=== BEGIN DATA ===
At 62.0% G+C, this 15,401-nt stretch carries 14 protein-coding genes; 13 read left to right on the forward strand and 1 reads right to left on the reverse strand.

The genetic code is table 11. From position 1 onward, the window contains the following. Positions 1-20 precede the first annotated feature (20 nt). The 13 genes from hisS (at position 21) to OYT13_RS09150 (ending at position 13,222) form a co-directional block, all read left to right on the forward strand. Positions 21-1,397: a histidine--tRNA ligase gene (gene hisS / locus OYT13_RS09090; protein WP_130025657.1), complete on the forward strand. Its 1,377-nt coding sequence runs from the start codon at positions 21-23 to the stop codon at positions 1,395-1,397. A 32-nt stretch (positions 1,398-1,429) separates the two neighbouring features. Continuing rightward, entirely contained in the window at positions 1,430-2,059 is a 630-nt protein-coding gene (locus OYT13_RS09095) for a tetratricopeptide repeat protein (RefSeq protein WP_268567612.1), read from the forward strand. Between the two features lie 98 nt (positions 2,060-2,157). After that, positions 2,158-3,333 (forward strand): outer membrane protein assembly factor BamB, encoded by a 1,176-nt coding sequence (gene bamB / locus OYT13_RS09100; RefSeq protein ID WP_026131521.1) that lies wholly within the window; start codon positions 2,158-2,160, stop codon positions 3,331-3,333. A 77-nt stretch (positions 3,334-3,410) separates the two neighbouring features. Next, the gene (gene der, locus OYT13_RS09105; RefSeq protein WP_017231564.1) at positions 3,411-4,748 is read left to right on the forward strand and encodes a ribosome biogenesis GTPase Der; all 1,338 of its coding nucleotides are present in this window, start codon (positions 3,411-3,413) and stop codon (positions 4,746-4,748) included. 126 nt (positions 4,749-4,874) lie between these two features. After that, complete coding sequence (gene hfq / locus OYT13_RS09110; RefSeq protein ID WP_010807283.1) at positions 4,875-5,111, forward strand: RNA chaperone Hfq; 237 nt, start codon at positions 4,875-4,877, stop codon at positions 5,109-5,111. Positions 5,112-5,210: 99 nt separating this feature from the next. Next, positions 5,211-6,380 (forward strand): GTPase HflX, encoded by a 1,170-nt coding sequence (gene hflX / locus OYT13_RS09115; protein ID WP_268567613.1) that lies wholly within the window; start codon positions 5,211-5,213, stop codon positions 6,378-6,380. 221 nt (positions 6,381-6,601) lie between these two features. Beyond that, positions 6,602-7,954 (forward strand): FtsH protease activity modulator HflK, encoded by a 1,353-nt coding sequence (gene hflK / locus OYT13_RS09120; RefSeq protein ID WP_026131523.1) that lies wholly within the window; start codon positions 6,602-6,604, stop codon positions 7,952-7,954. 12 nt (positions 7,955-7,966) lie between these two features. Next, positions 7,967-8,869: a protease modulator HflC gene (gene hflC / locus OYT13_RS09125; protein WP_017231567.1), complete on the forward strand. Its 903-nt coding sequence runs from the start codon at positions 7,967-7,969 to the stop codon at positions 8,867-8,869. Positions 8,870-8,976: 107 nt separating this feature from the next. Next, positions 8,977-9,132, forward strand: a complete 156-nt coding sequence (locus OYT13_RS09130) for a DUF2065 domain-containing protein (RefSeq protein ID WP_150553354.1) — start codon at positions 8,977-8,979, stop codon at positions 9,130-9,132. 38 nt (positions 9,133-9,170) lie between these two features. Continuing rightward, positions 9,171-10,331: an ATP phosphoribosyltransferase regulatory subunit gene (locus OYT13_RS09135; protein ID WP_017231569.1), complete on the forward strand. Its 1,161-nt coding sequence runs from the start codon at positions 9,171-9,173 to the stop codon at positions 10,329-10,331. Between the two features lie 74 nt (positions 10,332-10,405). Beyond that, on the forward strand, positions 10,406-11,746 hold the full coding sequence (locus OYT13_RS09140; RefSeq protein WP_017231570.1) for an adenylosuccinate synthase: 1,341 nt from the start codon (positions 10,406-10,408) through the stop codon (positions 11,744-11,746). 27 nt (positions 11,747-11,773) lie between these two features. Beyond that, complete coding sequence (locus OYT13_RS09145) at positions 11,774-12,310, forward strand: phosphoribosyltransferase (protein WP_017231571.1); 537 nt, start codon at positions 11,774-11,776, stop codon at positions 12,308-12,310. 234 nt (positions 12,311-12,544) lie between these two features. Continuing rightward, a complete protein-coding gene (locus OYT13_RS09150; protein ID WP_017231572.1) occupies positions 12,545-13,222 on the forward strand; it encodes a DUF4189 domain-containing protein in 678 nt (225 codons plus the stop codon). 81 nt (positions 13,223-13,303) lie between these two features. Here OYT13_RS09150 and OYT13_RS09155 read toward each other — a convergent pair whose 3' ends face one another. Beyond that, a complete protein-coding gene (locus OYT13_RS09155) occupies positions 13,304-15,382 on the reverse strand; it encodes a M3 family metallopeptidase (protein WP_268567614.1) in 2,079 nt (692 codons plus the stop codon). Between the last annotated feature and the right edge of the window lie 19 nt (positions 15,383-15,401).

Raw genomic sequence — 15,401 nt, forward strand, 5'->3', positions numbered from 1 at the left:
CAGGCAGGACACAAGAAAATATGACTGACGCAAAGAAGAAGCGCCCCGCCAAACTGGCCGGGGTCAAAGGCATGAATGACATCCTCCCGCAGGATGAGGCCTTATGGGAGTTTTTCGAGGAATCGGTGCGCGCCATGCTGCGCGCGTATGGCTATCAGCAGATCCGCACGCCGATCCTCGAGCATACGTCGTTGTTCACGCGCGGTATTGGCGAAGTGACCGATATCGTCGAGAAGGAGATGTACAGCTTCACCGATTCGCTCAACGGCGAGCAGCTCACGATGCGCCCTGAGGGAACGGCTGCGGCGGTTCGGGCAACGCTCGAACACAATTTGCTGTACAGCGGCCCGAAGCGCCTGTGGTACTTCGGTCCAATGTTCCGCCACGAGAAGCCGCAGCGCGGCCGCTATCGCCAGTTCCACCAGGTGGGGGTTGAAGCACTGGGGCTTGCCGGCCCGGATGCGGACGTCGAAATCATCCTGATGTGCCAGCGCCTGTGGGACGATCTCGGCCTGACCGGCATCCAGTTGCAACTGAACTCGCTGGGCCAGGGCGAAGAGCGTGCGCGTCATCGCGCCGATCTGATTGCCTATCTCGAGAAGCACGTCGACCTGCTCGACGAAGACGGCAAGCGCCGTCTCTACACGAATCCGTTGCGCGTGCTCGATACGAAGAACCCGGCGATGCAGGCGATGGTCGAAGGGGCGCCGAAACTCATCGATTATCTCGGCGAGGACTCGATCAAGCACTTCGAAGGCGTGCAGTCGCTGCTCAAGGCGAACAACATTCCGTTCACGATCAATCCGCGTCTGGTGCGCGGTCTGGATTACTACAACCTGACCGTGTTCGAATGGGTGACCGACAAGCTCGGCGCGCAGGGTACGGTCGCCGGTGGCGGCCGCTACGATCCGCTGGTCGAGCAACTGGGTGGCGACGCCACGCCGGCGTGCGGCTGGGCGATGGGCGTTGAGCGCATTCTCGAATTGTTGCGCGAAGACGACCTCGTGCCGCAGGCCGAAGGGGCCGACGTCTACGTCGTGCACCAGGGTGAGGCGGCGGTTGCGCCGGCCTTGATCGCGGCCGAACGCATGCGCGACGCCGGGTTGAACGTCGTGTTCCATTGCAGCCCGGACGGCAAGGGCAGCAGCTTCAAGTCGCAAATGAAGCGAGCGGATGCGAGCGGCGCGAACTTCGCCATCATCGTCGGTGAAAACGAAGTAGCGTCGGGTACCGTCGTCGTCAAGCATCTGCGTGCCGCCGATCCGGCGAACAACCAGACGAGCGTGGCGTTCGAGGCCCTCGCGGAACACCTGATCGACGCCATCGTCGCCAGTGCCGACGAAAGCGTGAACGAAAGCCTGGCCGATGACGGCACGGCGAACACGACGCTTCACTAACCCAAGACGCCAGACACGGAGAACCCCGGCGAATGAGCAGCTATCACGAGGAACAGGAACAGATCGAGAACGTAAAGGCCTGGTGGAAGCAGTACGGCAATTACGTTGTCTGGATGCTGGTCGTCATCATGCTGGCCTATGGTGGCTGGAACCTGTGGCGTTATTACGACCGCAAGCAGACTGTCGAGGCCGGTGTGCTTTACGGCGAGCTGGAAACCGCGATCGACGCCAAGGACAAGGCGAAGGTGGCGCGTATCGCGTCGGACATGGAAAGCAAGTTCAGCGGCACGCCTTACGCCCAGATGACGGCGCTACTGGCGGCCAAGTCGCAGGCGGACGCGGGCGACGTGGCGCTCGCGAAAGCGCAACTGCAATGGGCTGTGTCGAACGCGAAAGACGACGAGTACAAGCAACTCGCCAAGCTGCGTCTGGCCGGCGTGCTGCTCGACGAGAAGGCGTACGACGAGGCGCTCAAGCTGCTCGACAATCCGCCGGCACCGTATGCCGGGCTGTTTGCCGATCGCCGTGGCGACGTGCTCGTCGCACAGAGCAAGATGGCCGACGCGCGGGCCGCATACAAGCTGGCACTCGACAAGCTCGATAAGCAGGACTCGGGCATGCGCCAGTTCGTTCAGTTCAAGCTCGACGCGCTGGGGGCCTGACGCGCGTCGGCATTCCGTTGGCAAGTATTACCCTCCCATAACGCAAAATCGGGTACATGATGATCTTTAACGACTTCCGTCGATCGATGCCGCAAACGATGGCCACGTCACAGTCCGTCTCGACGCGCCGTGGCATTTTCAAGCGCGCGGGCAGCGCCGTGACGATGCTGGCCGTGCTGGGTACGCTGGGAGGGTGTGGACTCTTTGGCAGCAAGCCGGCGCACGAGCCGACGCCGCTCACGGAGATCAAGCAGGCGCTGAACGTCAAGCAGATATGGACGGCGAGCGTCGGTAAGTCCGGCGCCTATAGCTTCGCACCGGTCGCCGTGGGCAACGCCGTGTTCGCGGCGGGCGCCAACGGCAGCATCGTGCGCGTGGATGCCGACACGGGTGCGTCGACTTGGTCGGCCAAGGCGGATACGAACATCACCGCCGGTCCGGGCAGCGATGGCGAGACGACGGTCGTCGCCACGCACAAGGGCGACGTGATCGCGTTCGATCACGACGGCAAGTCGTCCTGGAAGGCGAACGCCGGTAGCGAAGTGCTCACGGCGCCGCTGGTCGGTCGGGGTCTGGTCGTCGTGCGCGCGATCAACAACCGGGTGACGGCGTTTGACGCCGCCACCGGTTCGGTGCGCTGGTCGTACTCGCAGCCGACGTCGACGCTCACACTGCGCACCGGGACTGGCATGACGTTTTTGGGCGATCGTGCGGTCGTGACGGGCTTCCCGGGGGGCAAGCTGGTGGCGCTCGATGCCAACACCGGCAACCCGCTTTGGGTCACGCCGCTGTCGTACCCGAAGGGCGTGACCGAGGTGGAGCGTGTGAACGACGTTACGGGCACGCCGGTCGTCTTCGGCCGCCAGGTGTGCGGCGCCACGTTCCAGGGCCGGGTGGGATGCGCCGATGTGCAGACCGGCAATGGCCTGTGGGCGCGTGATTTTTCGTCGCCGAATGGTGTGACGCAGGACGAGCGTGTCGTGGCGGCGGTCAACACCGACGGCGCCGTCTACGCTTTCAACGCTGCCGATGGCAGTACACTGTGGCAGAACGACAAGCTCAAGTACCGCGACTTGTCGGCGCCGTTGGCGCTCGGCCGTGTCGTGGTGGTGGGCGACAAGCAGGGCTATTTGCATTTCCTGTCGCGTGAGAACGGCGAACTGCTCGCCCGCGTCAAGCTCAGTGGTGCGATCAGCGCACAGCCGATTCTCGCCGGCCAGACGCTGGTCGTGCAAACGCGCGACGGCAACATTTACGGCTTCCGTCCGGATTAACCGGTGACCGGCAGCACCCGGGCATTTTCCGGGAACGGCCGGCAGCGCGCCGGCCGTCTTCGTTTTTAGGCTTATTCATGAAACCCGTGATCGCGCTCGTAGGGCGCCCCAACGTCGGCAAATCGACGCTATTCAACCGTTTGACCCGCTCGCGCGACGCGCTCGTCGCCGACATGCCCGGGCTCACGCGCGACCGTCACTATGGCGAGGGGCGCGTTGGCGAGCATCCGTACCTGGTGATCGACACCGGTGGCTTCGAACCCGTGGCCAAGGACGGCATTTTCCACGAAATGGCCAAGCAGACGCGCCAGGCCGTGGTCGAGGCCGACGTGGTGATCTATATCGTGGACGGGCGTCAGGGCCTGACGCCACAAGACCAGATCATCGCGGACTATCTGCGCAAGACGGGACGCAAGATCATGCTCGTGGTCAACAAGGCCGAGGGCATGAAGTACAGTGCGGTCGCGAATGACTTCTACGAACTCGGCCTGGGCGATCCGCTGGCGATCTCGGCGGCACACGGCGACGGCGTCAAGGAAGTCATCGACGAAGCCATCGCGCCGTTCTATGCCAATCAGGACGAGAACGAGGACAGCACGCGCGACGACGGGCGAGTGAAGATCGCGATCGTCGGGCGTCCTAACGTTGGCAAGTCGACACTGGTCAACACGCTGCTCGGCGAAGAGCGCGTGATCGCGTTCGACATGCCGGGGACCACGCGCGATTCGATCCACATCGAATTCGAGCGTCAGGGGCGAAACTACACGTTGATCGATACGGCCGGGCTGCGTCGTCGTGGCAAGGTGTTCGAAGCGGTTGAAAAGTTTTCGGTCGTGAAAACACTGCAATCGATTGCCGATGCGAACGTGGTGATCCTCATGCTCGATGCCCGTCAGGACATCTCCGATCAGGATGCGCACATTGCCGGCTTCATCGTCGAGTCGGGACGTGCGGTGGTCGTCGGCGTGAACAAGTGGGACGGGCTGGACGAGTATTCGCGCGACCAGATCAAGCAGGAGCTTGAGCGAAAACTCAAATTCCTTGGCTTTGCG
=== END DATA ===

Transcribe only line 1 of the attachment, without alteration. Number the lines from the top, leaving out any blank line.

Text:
At 62.0% G+C, this 15,401-nt stretch carries 14 protein-coding genes; 13 read left to right on the forward strand and 1 reads right to left on the reverse strand.